In order to position the block on the desk, you need to know the lead in angle to the winch and the height you want for the block. I had to try several positions until I got things the way I wanted. Let's say you decide you want point "D" to be 2 inches off the deck. If you take the height of the winch less that number (2 inches in this case) and know the slope of the lead in line you can calculate the length BD. Here is a table of the slopes:

Lead in Angle Slope
5 degrees 0.088
6 degrees 0.10
7 degrees 0.12
8 degrees 0.14
9 degrees 0.16
10 degrees 0.18

In my case, I wanted a lead in angle of 8 degrees and had a winch height above the deck of 7.5 inches. The drop from the winch to the turning block needs to be 5.5 inches so B-D is 39 inches. You can easily approach the problem the other way deciding first on the block position and then calculating the height. In this example, if I wanted the block back 24 inches (line BD) then 24 * 0.14 = 3.36 inches so the block would need to be 4.14 inches at that point. I didn't want the block to be so high, so I moved it back.

Realizing that ADE and ABC are similar triangles, you can calculate the dimension AB as AB = BD * BC / ( BC - DE ) or in the my example with BC about 3 inches so AB is about 49 inches. It turns out we actually want to know AF but it is very close to AB. Strictly speaking, there are two small errors in this calculation. First, the sheave is on a slope so its width above the deck is shortened. Also, the length AB is not exactly the length AF. Doing the calculation more carefully gives a result slightly different so if you want to reduce the length DE in the calculation above you can. The correction factor is 1 / sqrt(1 + x^2) where x is the slope from the winch to the line at the rail - trust me. To get the true length AF, take sqrt(AB^2 - BF^2). You can safely ignore these small errors as they tend to cancel each other out anyway.

We have the length AF and now we only need the height at F and at A so we can calculate the remaining slope. F is easy as it is just half the height of the winch and the line opposite. In my case the winch is at 7.5 and the line at 3 so F is half the sum or 5.25 inches. The height at A is just the length AB times the slope down from the winch height. Again, in my case with 8 degrees this is 7.5 - 0.14 * 49 or .64 inches. The slope is then (F - A) / AF or 0.094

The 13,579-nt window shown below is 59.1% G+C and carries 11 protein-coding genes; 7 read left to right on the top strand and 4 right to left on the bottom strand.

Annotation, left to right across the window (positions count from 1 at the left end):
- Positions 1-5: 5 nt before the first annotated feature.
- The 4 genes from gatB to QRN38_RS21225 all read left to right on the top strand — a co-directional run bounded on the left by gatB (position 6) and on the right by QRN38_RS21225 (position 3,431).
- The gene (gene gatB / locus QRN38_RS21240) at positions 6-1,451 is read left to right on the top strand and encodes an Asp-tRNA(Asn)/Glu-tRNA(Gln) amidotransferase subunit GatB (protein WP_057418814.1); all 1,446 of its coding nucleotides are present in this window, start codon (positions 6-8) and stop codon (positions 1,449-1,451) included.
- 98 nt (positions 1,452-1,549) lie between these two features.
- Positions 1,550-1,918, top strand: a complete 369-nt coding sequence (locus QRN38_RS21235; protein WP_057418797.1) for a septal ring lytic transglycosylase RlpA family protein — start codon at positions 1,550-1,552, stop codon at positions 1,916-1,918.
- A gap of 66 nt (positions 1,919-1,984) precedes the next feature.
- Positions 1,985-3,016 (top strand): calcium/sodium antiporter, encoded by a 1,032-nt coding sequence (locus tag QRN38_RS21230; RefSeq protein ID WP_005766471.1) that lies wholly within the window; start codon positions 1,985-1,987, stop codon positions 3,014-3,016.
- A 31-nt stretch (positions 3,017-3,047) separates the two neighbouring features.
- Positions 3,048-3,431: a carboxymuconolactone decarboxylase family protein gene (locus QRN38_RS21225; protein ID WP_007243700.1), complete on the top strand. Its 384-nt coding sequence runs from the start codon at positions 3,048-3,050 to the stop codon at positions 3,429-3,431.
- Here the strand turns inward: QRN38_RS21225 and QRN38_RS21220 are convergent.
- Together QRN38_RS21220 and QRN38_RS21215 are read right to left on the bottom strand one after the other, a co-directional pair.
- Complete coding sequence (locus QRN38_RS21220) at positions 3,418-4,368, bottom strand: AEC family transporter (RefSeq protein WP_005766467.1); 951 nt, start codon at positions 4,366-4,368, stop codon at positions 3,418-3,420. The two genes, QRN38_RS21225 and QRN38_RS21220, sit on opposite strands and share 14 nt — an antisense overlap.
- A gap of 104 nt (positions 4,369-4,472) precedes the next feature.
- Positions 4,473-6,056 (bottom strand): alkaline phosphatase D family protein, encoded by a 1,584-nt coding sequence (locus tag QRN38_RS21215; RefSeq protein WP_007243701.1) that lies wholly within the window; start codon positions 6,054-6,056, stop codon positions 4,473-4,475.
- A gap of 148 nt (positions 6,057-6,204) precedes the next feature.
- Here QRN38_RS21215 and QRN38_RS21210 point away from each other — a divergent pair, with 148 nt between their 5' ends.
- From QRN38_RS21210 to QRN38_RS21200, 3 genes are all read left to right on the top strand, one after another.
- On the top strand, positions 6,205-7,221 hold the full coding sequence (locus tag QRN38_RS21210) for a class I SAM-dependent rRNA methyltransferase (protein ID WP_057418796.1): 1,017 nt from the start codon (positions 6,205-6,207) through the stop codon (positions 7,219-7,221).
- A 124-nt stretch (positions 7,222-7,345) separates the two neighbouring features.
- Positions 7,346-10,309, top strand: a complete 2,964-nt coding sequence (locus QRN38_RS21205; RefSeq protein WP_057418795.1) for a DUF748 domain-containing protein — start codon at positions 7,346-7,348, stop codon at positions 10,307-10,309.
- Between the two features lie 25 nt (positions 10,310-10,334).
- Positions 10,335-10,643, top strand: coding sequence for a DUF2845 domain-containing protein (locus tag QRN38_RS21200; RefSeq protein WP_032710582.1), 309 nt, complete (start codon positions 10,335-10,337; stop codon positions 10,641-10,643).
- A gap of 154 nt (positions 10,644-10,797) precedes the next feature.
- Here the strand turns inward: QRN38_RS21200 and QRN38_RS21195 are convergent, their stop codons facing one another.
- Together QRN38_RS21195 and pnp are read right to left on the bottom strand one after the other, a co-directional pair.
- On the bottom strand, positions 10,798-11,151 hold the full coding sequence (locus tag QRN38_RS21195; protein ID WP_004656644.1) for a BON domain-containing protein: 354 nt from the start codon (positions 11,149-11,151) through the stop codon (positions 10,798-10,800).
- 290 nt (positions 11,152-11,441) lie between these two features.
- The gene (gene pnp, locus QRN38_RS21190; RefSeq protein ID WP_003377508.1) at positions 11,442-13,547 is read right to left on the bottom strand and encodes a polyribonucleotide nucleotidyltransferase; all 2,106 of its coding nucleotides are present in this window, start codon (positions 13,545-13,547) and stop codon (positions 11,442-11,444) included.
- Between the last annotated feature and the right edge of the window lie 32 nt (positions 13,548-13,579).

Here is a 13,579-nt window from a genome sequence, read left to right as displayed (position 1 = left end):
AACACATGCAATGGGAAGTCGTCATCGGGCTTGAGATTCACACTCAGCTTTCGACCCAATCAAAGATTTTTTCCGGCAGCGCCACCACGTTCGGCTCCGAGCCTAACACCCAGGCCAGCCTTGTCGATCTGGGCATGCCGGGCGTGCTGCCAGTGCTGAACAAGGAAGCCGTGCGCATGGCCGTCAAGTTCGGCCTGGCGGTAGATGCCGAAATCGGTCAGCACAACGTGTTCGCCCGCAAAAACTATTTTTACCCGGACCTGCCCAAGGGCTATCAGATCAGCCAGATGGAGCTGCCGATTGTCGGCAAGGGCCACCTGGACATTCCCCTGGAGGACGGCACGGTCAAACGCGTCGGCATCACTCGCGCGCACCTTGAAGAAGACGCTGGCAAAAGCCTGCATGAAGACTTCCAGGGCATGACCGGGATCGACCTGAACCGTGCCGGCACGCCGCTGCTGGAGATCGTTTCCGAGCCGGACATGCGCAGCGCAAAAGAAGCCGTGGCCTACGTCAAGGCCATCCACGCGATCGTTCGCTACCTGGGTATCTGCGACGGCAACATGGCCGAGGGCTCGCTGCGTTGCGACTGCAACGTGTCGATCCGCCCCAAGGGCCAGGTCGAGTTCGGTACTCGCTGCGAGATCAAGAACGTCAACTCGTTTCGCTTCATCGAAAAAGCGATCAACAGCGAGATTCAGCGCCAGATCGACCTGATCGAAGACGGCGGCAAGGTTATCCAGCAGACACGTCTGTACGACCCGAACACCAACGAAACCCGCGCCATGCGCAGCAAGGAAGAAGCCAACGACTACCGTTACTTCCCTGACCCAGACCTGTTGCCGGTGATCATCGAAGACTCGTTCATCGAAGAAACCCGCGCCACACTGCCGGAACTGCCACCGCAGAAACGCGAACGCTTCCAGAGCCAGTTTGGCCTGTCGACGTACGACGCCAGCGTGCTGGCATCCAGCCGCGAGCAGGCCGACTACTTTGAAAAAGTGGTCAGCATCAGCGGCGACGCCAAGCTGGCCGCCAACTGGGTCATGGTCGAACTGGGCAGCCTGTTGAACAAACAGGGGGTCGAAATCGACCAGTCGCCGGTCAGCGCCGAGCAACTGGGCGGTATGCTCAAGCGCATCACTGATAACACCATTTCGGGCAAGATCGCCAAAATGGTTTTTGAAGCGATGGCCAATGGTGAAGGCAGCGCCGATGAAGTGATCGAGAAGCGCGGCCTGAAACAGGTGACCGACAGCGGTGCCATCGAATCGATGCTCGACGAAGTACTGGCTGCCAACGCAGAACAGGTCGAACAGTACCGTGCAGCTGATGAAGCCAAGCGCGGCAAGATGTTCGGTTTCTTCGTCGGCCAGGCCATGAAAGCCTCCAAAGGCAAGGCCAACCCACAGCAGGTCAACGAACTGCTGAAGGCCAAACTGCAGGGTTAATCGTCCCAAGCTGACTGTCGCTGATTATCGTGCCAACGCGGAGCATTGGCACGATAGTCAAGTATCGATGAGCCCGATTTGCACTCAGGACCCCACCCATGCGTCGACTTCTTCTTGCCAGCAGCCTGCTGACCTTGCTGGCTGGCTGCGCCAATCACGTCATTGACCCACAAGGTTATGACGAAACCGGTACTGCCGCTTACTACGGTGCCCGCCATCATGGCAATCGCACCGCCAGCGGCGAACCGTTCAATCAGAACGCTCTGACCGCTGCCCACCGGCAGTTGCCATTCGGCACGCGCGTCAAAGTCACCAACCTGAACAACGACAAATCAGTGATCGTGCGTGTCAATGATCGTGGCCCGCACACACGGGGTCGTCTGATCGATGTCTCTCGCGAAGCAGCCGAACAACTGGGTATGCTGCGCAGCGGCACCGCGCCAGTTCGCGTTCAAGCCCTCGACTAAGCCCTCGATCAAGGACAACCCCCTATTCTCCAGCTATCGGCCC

We now have a point on the block (the center) and the slopes in two dimensions so it is a simple matter to calculate the heights at the corners. Just take the height at the center, the distances to the edges and multiply these distances by the slopes. The highest corner will be the sum of the center, the distance to the edge times the p-s slope plus the distance to the front times the f-a slope.

I used a pad that was 4 x 7.5 for my 3.5 x 7 foot block. Center to front is 3.25 and center to edge is 2. To be precise, you should use the dimensions as projected on the deck. If you want, you can apply the correction factor above to the side numbers. The correction for the f-a slope is very small.

Center 2.0
Top Front 2.93
Top Rear 2.22
Lower Rear 0.98
Lower Front 1.69

One more significant correction is needed before being we go on. The numbers above represent the height at the lower edge of the line. The pad now needs to be lower to account for the thickness of the foot block itself. The line will ride in the center of the block, not at its lower edge. In my case, the foot block is 1.02 inches thick and the line is 9/16 diameter. The difference is 0.46. Half of that is 0.23, which is the space from the line bottom to the pad top. Thus the pad needs to be shortened by 0.23 to allow for the position of the sheave vertically within the block.